NEW YORK (CNN/Money) -
If you're sick of hearing about how bad the labor market is, there's a small group of economists saying something that's probably music to your ears: The job market's not as bad as it looks.
Unfortunately, many economists disagree with them.
Carnegie-Mellon professor Allan Meltzer, a scholar at the American Enterprise Institute, a conservative think tank, presented the minority case in a recent opinion piece in the Wall Street Journal.
Meltzer noted a contradiction between the government's monthly report on unemployment and its report on payrolls.
According to its survey of businesses, payrolls outside the farm sector are 2.7 million jobs lighter than they were when President Bush took office in January 2001. Its "household survey," which generates the unemployment rate, shows only 220,000 fewer people employed since then.
The Labor Department is due to release the September surveys Friday. Economists, on average, expect that the unemployment rate edged up to 6.2 percent, while payrolls fell by another 25,000 jobs, according to Briefing.com.
Meltzer thinks the household survey is more accurate, since it's more likely to include small start-up companies and people who are self-employed. Based on this belief, Meltzer says recent reports of steady job losses and super-high productivity -- a measure of output per worker hour -- are mistaken.
"Don't believe ... the widely reported loss of millions of manufacturing jobs since the Bush administration took office," Meltzer wrote. "All these alleged facts are either wrong or greatly exaggerated, based on the same faulty source."
While Meltzer and some who support him might seem to have a political agenda, since they're tied to conservative causes or have been vocal proponents of President Bush's economic policies, some mainstream economists think they're on to something -- small businesses and start-up firms may very well be turning up in one survey and not the other.
"After periods of a large slump in employment, there may be advantages to canvassing homes," said Steven Wieting, senior economist at Citigroup.
Certainly, small businesses, in total, employ more workers than big businesses, according to the National Federation of Independent Business, a small-business advocacy group. These same small businesses created millions of jobs in the five years ending in 1998, when bigger companies were downsizing.
More recently, non-farm "proprietors' income," a Commerce Department gauge of the income of small-business owners and the self-employed, has risen 8.4 percent in the past year, compared with the sluggish 1.4 percent growth in private wages and salaries.
"This [gain in proprietors' income] is small-business job creation, we think, and it's more useful at this point in the business cycle than it would otherwise be," Wieting said, when it comes to trying to gauge the strength of the job market.
A bad predictor of job growth
Nevertheless, most economists doubt that the household survey -- which has shown a net gain of 313,000 new jobs in the past year, versus a loss of 463,000 jobs in the payroll survey over the same period -- paints the most accurate picture of the job market.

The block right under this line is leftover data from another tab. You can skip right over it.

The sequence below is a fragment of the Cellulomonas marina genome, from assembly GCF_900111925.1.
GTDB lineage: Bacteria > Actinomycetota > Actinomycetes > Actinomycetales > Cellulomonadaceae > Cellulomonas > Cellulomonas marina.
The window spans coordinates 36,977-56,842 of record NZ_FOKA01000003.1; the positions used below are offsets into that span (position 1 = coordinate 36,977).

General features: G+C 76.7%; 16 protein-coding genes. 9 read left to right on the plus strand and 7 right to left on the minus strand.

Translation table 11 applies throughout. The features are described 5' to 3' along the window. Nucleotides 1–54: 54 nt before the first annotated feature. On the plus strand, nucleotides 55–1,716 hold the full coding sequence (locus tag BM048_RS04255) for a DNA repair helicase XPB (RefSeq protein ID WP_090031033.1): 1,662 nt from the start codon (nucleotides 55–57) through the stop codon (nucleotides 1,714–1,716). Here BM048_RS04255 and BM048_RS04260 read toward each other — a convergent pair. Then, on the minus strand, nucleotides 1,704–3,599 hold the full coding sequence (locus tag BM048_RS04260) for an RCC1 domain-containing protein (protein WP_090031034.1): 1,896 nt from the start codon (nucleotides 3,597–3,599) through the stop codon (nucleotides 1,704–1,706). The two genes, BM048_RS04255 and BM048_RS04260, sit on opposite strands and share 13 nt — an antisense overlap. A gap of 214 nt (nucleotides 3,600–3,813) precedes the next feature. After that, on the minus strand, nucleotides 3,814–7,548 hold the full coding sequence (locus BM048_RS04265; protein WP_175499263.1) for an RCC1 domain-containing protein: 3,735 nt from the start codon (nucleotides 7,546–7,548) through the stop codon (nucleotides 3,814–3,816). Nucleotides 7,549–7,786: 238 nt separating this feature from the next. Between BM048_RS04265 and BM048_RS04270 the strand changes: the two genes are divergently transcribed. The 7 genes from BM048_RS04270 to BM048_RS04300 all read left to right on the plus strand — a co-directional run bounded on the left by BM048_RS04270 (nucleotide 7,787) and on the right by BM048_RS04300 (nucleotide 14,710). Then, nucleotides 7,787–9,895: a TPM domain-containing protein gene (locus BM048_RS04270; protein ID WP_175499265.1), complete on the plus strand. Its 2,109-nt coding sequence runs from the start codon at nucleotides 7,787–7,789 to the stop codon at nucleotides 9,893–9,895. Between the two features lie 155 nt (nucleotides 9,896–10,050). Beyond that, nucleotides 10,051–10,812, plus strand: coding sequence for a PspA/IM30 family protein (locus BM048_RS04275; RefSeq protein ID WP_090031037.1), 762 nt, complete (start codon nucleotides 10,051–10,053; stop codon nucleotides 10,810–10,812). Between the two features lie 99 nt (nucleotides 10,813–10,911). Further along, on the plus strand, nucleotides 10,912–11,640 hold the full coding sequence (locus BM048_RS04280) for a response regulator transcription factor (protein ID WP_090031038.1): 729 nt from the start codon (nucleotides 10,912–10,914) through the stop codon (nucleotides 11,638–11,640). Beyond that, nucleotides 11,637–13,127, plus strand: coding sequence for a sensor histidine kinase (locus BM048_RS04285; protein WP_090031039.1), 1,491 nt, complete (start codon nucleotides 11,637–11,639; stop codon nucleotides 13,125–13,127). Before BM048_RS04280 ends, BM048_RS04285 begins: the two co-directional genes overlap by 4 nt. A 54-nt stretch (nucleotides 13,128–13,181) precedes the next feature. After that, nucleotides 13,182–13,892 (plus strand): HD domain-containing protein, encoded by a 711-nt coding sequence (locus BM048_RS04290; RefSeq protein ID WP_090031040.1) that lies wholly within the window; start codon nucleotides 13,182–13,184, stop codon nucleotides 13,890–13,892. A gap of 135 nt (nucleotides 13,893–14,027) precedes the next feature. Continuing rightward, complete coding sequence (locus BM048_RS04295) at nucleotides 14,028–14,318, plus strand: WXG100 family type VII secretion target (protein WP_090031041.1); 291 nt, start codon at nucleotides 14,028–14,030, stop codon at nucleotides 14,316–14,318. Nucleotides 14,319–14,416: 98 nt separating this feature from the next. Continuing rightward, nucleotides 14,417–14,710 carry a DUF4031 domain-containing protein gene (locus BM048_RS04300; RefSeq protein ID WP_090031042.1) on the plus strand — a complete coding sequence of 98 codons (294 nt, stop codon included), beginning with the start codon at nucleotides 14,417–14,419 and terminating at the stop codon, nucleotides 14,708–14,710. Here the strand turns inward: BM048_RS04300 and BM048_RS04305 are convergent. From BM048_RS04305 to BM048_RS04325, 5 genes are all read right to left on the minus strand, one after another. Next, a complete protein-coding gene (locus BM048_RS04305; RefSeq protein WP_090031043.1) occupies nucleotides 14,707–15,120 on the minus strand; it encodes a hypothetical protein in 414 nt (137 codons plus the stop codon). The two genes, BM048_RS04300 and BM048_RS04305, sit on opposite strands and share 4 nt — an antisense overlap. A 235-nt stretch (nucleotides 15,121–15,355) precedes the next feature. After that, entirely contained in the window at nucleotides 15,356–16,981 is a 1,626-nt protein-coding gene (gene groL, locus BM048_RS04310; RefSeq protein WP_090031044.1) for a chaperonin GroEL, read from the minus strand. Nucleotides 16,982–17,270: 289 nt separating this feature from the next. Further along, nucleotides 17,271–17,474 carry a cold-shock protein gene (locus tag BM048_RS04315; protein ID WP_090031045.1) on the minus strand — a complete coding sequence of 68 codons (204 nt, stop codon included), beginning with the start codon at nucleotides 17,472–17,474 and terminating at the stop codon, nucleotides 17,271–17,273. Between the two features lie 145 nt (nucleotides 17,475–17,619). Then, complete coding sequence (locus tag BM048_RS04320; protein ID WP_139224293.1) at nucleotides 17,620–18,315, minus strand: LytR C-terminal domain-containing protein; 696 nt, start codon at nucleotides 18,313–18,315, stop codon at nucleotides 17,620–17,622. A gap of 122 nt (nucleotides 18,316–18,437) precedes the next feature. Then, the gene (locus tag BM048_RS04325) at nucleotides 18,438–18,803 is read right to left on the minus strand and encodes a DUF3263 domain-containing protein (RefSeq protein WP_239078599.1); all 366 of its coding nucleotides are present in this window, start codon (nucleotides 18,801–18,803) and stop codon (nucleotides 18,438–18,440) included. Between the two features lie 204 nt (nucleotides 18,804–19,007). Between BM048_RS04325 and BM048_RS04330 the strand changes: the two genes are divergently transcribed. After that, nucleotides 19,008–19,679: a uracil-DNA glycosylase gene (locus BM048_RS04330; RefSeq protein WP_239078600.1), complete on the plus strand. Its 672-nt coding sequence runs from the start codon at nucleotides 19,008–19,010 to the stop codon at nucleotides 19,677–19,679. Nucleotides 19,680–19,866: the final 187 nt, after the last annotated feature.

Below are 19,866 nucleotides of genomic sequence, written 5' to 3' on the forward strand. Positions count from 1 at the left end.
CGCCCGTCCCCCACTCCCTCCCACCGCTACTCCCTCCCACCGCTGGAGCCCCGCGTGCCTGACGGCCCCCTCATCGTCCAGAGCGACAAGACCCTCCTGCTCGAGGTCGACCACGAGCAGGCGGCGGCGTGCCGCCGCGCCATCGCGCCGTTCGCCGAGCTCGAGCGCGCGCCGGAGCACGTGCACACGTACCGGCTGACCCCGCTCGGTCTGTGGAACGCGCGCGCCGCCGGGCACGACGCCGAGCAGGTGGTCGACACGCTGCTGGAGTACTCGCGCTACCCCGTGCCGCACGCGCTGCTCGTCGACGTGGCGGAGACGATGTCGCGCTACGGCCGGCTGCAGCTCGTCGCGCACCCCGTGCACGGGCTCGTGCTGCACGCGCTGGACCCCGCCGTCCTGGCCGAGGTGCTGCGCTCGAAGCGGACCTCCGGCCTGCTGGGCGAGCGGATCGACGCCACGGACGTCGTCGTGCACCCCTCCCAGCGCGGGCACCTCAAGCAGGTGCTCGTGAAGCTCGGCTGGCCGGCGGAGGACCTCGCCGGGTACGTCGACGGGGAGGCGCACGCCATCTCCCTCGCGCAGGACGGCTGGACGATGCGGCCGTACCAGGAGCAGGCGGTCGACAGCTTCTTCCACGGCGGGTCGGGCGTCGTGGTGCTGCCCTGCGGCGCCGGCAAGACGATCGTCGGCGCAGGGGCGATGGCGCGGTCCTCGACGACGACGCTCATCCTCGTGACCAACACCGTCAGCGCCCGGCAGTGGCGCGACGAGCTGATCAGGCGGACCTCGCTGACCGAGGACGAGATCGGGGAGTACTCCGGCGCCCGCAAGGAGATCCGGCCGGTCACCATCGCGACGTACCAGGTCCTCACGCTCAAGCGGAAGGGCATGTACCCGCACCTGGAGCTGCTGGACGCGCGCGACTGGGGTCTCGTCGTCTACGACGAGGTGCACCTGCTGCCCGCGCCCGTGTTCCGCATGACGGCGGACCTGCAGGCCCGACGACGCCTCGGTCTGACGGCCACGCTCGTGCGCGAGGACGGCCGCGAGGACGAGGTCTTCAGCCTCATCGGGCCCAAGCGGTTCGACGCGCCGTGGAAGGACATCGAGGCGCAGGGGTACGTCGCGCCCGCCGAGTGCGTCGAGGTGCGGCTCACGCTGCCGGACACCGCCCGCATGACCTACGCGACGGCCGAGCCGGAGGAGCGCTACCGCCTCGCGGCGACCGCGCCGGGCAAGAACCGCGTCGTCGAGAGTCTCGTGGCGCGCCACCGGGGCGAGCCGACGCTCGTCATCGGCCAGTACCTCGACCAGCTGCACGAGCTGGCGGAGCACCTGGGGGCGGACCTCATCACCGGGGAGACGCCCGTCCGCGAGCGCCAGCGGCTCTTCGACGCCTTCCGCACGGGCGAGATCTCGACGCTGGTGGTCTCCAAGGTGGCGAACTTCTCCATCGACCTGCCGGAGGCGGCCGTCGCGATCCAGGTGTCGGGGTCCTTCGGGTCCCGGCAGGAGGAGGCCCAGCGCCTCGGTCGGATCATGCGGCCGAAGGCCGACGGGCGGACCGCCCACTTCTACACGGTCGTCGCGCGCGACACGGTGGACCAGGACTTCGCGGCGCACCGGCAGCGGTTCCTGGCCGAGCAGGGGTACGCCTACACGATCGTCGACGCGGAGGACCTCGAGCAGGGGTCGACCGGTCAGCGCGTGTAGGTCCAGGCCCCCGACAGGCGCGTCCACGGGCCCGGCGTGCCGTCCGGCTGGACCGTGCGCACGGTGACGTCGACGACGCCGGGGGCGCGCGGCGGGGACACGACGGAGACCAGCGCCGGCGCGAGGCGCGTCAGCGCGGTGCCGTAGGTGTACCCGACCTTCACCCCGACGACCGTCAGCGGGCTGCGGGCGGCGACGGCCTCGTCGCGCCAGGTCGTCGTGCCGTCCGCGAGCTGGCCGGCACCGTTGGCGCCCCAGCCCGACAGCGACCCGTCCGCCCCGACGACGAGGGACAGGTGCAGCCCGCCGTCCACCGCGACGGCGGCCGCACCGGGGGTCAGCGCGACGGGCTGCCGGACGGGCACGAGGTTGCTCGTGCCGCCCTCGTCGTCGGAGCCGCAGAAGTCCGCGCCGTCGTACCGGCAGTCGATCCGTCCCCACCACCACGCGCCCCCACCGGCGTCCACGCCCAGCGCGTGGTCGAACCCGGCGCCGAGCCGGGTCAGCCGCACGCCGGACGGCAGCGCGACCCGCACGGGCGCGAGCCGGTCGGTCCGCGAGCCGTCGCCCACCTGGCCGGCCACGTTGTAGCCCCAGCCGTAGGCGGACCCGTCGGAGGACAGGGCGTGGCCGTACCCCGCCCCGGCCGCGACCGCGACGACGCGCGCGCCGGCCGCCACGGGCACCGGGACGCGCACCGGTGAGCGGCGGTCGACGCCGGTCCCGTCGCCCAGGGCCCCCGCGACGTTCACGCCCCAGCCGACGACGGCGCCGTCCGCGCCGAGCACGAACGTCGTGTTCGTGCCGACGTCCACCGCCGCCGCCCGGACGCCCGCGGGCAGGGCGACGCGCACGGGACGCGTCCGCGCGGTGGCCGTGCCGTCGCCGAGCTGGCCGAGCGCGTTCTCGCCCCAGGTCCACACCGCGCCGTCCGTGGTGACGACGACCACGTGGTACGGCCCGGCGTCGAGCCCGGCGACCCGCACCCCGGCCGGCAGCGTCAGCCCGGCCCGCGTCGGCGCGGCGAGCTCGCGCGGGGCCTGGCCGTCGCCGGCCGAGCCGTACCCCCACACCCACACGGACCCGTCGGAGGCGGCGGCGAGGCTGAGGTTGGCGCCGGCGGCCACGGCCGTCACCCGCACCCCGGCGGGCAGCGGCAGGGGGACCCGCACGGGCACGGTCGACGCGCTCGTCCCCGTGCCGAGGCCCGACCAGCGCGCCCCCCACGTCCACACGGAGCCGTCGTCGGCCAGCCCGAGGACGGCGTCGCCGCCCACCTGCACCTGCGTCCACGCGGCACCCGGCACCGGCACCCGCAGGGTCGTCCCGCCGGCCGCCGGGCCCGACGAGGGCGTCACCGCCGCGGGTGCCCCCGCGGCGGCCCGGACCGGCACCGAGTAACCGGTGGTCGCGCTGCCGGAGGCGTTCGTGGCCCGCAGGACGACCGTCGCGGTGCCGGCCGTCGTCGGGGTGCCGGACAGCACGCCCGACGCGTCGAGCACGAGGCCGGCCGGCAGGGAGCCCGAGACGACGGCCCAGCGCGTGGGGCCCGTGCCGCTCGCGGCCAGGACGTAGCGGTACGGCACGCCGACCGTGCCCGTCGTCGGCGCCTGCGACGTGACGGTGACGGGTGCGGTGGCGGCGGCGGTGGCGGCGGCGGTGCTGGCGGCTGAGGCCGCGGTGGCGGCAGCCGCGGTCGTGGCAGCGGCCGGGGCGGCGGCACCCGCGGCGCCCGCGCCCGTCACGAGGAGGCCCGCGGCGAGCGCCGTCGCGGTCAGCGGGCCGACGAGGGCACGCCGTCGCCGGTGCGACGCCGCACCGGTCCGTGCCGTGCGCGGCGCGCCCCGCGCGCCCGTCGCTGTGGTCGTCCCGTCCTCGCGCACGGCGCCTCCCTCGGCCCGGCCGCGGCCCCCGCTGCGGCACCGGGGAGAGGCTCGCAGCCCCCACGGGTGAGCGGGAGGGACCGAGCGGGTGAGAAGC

Nor has the household survey historically been a better leading indicator of job growth, according to a recent study by Anthony Chan, chief economist at Banc One Investment Advisors.
According to his research, in the first 21 months of economic recoveries since the 1950s, the payroll survey showed average job growth of about 3.59 million, while the household survey showed job growth of just 3.09 million. In other words, Chan said, the payroll survey usually does a better job of picking up a labor-market rebound.
"This clearly shows that relying on the household survey's employment measure as a barometer of labor market conditions is not only risky, but also an incorrect assumption," Chan said.
What's more, the household survey employment numbers include a 1 million-job jump from December 2002 to January 2003 that was simply the result of Labor Department adjustments in number-crunching. As a result, this year's employment data aren't comparable to last year's.
And the household survey is based on a smaller sample and is considered more volatile than the business survey, so many economists think it deserves less weight.
"My rule of thumb is to look at both the household and payroll surveys together, giving three-quarters weight to the payroll survey and one quarter to the household survey," said Ethan Harris, chief economist at Lehman Brothers.
Few other signs of a turnaround
Looking at the surveys together in this way may reveal that job losses in recent months haven't been quite as bad as first reported -- but there have still been plenty of job losses, Harris said.
In fact, there are very few signs of actual improvement in the job market. The four-week moving average of new weekly unemployment claims is currently 405,300, and it's been above 400,000 for five straight weeks -- the level considered a sign that the labor market is getting worse.
Consumers, meanwhile, say jobs are scarce. In the latest sentiment survey by the Conference Board, a private research firm, the percentage of respondents saying jobs were "hard to get" rose to 35.3 percent -- the highest level since December 1993.
"Whether you're going into business for yourself or not, you're still looking at a very anemic job market," noted former Federal Reserve economist Lara Rhame, now senior economist with Brown Brothers Harriman.